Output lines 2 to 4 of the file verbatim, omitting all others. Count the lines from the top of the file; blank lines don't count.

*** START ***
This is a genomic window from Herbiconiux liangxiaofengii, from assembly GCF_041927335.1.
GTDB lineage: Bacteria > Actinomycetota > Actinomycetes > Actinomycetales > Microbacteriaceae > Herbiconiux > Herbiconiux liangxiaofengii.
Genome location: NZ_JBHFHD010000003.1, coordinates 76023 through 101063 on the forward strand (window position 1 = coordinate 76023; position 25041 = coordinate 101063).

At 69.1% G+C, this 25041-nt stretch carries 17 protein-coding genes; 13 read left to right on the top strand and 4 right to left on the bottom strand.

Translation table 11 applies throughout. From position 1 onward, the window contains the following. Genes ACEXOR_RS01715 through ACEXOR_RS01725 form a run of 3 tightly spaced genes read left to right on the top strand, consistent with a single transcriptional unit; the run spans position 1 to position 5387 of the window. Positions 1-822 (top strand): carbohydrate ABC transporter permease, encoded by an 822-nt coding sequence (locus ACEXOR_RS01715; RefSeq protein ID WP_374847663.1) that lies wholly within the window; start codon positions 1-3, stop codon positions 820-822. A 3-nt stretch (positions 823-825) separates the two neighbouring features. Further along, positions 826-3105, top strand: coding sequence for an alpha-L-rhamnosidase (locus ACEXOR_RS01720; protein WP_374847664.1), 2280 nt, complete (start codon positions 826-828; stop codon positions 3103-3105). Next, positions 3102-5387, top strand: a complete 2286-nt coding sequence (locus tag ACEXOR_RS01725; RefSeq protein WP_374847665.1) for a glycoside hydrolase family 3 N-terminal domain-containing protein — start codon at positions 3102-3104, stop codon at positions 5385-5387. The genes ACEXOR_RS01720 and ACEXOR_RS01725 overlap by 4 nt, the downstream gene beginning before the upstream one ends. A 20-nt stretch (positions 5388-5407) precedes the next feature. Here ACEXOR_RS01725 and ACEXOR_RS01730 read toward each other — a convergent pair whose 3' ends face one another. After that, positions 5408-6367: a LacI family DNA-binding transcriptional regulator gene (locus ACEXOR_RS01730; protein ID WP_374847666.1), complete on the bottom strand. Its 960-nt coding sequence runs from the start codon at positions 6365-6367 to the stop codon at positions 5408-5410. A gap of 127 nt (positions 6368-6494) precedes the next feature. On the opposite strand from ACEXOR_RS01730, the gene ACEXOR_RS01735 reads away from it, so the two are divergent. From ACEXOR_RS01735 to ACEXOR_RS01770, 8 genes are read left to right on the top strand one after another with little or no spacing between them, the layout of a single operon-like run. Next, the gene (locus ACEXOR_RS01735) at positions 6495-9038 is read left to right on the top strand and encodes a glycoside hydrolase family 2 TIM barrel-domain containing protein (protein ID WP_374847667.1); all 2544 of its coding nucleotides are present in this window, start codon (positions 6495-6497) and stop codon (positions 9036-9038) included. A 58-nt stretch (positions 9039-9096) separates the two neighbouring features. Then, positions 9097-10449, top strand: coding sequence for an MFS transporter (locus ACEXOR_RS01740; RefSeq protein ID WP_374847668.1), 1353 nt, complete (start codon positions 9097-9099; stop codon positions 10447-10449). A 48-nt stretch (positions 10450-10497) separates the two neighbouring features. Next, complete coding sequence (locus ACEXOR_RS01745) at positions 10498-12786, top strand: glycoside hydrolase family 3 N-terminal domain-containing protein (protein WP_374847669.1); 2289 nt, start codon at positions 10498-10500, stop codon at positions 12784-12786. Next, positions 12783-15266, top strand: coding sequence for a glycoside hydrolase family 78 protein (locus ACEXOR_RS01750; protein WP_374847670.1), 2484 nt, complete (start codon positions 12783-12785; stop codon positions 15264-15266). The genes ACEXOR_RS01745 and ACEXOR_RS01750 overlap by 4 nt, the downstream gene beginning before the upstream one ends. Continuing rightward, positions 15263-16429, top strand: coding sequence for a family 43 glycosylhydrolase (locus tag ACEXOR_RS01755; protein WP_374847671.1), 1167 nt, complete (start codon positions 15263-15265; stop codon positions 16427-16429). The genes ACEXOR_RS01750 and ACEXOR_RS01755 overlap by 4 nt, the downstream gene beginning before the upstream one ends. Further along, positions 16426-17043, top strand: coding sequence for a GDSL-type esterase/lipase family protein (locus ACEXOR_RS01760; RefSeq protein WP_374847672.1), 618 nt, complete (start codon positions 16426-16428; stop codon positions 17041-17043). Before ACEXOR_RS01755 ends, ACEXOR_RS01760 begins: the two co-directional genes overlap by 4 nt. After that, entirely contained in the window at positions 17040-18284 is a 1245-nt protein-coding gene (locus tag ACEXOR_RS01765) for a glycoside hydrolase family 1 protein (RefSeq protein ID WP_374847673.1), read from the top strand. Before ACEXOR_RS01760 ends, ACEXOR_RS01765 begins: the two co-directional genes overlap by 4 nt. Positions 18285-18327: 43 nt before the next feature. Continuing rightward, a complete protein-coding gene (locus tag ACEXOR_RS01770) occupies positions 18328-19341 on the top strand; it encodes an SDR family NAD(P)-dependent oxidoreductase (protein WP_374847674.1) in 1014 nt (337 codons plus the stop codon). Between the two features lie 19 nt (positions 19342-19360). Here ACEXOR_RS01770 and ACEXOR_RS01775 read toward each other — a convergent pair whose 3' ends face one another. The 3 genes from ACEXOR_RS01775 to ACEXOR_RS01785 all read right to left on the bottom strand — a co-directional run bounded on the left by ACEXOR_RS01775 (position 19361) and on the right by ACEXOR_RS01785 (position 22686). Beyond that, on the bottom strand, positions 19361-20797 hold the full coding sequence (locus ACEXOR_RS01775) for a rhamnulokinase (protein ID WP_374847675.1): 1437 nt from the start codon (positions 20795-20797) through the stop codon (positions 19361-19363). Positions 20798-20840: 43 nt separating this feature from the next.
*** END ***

GTDB lineage: Bacteria > Actinomycetota > Actinomycetes > Actinomycetales > Microbacteriaceae > Herbiconiux > Herbiconiux liangxiaofengii.
Genome location: NZ_JBHFHD010000003.1, coordinates 76023 through 101063 on the forward strand (window position 1 = coordinate 76023; position 25041 = coordinate 101063).

At 69.1% G+C, this 25041-nt stretch carries 17 protein-coding genes; 13 read left to right on the top strand and 4 right to left on the bottom strand.